Real-time requirements transform data warehouses

The data warehouse is by no means a finished project. Experts say that increased demand for real-time or near-real-time information access is driving new design innovation in data warehousing.

“The two most common design considerations facing any large data warehouse are fast refresh and fast response time for executing user queries,” concurs Clay New Media’s McFarlen. “Interestingly, these are the two most common design issues facing any IT application that stores data.”

In years past, McFarlen points out, data warehouses typically refreshed their data on weekends or at the end of the month. Today, however, many businesses are demanding daily refreshes at a minimum. “Some data warehouses are moving to real-time refresh and this may become the trend,” he points out. “Response time becomes increasingly an issue as the volume of data in the data warehouse grows.”

ETL vendors have attempted to respond to this challenge, delivering next-generation ETL solutions that purport to provide real-time (or near-real-time) processing capabilities. Informatica Corp., for example, announced its PowerCenter 6.0 ETL suite last year, while ELT pure-player Ascential Software Corp. last month unveiled (http://www.tdwi.org/research/display.asp?id=6751&t=y) an enterprise integration suite based on its ETL and data quality technologies. Even BI powerhouse SAS Institute Inc. recently delivered a new version of its ETL tool, Enterprise ETL Server, which boasts real-time capabilities.

According to Sof-Think’s Balas, real-time or near-real-time processing is an acute requirement in large data warehouse environments, especially. “In the past, most ETL tools only supported batch processing. As volumes grow, it has become critical to spoon data to the warehouse as it is created in near-real-time,” he argues. “This adds complexities to ETL logic, but improves the ability to load more data. It also improves the accuracy of business decisions.”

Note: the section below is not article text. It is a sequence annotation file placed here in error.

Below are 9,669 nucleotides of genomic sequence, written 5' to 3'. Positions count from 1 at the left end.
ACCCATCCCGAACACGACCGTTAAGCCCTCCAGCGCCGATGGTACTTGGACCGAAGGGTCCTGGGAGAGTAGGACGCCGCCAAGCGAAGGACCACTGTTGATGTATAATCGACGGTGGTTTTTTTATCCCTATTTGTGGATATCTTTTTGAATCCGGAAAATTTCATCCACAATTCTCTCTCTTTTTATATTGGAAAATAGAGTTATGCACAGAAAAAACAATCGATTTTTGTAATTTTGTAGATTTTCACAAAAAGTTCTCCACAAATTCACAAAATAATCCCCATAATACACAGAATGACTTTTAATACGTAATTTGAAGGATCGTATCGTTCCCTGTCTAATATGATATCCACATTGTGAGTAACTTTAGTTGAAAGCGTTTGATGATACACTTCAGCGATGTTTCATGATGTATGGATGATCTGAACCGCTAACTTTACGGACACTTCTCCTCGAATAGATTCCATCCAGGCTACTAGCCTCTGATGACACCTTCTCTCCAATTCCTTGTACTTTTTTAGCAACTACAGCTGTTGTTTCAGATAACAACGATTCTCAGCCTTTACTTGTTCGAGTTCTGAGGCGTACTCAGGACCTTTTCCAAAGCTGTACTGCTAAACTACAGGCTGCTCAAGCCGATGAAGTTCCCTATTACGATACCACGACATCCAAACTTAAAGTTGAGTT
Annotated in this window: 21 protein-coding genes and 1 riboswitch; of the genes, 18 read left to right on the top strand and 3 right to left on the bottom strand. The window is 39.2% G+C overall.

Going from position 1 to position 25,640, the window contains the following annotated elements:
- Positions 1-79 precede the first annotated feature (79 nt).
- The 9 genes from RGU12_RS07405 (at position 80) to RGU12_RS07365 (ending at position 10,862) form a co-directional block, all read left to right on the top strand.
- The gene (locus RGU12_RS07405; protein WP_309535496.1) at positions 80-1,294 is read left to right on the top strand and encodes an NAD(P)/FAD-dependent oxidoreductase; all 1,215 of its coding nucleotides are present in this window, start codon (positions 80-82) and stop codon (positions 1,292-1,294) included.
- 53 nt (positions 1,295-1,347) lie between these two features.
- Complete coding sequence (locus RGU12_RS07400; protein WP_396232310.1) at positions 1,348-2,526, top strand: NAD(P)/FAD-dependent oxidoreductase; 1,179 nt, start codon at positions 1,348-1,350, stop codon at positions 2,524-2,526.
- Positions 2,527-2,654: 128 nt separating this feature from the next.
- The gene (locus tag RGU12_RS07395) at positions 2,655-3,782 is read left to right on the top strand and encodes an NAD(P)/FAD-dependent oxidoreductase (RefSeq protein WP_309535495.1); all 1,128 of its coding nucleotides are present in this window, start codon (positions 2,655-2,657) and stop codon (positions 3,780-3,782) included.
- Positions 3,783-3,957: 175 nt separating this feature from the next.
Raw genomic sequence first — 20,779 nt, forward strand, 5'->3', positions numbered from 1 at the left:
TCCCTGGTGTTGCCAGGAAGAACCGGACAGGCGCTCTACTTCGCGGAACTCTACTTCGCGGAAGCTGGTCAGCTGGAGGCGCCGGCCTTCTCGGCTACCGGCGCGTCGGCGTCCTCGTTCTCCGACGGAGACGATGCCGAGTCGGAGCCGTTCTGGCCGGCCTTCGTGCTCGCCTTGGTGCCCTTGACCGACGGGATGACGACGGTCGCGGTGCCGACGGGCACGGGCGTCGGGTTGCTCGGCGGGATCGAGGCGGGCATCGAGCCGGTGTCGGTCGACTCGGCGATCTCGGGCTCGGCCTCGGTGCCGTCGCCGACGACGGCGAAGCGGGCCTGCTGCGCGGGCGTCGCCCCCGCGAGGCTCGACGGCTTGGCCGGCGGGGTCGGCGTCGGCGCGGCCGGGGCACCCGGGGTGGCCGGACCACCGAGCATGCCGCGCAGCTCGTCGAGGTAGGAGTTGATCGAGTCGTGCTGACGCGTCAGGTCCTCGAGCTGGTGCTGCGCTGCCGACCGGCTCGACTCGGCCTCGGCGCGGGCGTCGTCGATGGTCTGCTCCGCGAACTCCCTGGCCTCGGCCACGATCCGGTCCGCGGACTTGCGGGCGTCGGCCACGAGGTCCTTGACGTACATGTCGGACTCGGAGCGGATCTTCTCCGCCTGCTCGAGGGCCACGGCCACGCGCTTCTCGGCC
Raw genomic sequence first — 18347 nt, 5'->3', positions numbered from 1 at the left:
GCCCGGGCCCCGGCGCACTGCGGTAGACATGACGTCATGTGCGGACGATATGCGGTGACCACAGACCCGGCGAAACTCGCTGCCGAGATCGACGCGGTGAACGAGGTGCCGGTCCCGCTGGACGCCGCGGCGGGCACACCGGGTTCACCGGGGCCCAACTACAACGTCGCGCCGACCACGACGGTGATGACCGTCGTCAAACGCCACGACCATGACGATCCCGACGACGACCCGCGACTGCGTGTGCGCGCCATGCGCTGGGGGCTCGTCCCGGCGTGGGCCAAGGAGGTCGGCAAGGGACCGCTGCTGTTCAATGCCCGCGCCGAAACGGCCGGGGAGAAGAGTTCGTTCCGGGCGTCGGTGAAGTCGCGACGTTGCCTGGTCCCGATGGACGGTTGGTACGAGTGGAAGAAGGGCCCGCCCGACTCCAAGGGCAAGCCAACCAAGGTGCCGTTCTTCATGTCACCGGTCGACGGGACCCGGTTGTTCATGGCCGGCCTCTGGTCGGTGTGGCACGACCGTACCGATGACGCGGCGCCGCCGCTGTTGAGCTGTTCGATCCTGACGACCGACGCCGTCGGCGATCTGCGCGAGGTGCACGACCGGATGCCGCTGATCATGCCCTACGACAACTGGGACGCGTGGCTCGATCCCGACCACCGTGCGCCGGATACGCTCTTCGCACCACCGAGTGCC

Expanding horizons

As raw processing power has increased, so, too, has overall data warehouse performance.

This has occasioned at least one vendor, NCR Corp. subsidiary Teradata, to put forth the heretical proposition that because of the raw processing power of its platform, there’s no longer any need to populate a data warehouse with data marts. Teradata’s position isn’t likely to be taken up by many of its competitors, at least not in the near term: The company markets a range of data warehousing and analytic products that run on top of, and which are optimized for, its parent company’s hardware. This gives it an advantage over its competitors, nearly all of which don’t market combined solutions.

Nevertheless, suggests Sof-Think’s Balas, it’s an intriguing proposition that could be tested by other vendors as processing performance continues to increase. Balas says that Teradata’s radical proposition has the potential to revolutionize the data warehouse. “If you design a third normal form warehouse with some minor modifications in the physical design, you can run all your DSS/EIS reporting off the warehouse,” he points out. “In theory this is possible, but in practice difficult to achieve. If this concept becomes practical, it will have a huge impact in the total cost of ownership of a data warehouse. There is the potential for a huge market shift if they can gain momentum.”

About the Author

Stephen Swoyer is a Nashville, TN-based freelance journalist who writes about technology.